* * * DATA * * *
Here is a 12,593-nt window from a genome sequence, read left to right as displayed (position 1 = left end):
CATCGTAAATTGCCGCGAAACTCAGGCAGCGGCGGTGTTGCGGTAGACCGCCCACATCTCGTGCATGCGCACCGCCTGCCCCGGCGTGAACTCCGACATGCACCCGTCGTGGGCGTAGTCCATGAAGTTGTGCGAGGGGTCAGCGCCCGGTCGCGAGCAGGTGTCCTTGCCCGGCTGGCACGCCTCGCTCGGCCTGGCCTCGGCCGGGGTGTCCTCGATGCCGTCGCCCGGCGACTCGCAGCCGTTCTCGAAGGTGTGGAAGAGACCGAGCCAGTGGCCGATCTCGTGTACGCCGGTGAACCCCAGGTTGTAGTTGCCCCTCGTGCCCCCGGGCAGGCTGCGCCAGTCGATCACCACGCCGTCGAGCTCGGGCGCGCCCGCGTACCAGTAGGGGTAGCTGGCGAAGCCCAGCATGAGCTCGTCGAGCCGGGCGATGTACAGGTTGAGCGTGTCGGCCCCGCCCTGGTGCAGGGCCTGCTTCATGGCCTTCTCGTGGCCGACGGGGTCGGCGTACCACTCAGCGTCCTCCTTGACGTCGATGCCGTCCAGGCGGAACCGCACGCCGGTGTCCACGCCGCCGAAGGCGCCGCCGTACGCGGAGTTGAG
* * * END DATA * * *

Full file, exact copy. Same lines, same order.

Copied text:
Here is a 12,593-nt window from a genome sequence, read left to right as displayed (position 1 = left end):
CATCGTAAATTGCCGCGAAACTCAGGCAGCGGCGGTGTTGCGGTAGACCGCCCACATCTCGTGCATGCGCACCGCCTGCCCCGGCGTGAACTCCGACATGCACCCGTCGTGGGCGTAGTCCATGAAGTTGTGCGAGGGGTCAGCGCCCGGTCGCGAGCAGGTGTCCTTGCCCGGCTGGCACGCCTCGCTCGGCCTGGCCTCGGCCGGGGTGTCCTCGATGCCGTCGCCCGGCGACTCGCAGCCGTTCTCGAAGGTGTGGAAGAGACCGAGCCAGTGGCCGATCTCGTGTACGCCGGTGAACCCCAGGTTGTAGTTGCCCCTCGTGCCCCCGGGCAGGCTGCGCCAGTCGATCACCACGCCGTCGAGCTCGGGCGCGCCCGCGTACCAGTAGGGGTAGCTGGCGAAGCCCAGCATGAGCTCGTCGAGCCGGGCGATGTACAGGTTGAGCGTGTCGGCCCCGCCCTGGTGCAGGGCCTGCTTCATGGCCTTCTCGTGGCCGACGGGGTCGGCGTACCACTCAGCGTCCTCCTTGACGTCGATGCCGTCCAGGCGGAACCGCACGCCGGTGTCCACGCCGCCGAAGGCGCCGCCGTACGCGGAGTTGAG